” stocked with light European wines cruited and put to work, prohibition enwould have shocked Mr. Bryan as much forcement will remain the farce which it as would his great democratic mentor's evidently is at this moment. Unless views on religion.

Congress does this and the people will

ingly pay the vast appropriation required, A Discouraging Situation the Eighteenth Amendment will gradually

take its place as one of those not unHE articles published in this maga- common and praiseworthy efforts to imzine by Mr. Rollin Lynde Hartt prove human nature which were doomed

make extremely discouraging read- to failure at their birth. ing. Of the straightforwardness and dis- The most suggestive analogy are the criminating character of these articles laws which exist in all Anglo-Saxon comthere can be no question. Mr. Hartt has munities against prostitution. That this simply made that first hand investigation form of prohibitory law is on the statute of the enforcement of the Volstead Act book every citizen knows; that it is everywhich any citizen, had he the time and where violated and is consequently everythe motive, could have made for himself. where a dead letter, is just as apparent.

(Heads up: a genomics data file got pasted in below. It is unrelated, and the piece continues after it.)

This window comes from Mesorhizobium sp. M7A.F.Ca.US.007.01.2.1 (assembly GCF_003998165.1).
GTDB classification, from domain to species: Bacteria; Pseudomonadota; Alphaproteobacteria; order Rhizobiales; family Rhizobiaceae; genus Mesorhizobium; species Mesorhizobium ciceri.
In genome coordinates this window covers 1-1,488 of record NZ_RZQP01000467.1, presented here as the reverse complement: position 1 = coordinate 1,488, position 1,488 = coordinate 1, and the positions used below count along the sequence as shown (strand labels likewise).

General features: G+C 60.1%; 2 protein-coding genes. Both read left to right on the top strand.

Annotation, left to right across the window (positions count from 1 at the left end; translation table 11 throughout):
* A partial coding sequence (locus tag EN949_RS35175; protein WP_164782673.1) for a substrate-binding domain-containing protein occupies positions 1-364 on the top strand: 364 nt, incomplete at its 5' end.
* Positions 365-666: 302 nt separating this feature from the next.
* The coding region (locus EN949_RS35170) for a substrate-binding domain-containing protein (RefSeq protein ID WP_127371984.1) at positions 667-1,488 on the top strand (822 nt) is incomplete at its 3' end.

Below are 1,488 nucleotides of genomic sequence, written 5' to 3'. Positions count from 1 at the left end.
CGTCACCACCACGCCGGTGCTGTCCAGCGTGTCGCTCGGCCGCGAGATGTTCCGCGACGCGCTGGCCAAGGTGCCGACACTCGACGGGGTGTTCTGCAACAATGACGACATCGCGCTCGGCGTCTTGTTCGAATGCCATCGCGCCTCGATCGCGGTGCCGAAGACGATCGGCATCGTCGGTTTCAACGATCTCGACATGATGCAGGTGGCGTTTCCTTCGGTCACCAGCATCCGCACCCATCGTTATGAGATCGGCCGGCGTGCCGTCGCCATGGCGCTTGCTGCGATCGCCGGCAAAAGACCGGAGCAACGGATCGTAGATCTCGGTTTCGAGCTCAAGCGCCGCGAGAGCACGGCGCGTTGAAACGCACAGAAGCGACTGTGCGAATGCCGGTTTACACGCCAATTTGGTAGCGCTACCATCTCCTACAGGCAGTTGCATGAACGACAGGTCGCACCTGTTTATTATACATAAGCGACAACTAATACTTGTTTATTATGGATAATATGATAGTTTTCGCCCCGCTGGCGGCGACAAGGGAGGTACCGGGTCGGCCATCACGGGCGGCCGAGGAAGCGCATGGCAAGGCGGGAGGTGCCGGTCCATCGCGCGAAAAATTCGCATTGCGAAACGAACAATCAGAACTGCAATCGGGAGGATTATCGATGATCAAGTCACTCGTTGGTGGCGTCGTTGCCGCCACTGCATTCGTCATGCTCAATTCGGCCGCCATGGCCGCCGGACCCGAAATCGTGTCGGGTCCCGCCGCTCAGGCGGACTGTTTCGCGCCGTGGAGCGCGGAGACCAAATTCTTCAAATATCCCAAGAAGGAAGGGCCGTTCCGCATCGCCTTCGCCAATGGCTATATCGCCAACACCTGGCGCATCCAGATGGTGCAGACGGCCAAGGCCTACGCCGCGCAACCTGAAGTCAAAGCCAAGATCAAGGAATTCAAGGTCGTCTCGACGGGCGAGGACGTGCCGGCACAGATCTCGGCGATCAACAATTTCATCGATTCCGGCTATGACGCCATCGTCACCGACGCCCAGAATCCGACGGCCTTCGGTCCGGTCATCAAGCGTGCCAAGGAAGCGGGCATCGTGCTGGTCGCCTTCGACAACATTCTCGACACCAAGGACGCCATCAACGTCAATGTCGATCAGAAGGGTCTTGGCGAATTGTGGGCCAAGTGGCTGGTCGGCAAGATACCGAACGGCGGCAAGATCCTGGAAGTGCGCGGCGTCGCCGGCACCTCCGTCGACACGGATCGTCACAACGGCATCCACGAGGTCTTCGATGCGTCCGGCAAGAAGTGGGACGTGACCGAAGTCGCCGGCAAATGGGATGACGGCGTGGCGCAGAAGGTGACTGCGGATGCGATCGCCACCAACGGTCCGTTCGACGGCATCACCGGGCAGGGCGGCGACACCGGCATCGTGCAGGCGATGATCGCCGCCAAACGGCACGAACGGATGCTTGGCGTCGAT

There is, perhaps, no subject more col- Yet any attempt to repeal it would start ored by the preconceptions and prejudices a storm of protest. This protest would of the investigator than this. A vast be based, not on the assumption that such amount of literature, published by the legislation accomplished much in mitigatchampions and the enemies of the Eigh- ing the particular evil at which it was teenth Amendment, reaches the editorial aimed, but that its presence on the statute desk. None of it bears the impress of book represented a moral attitude on the careful research. One side conclusively part of the community as a whole-a kind proves the complete success of prohibi- of endorsement by the state of continent tion, another just as completely its total individual living and of domestic sanctity. failure. Mr. Hartt, however, views the At the present rate of disregard the situation from no professional standpoint, Eighteenth Amendment will soon fulfill other than the standpoint of the conscien- a similar rôle. That it can never be retious journalist whose business it is to pealed, is entirely clear; the mere suggesreport precisely what he sees. He sees tion would produce almost a convulsion. the open disregard of the Volstead Act But the time is perhaps not fardistant when on every hand. This disregard has its presence in the Constitution will be reached a point where it is a domestic merely an expression of national opinion issue of the utmost importance.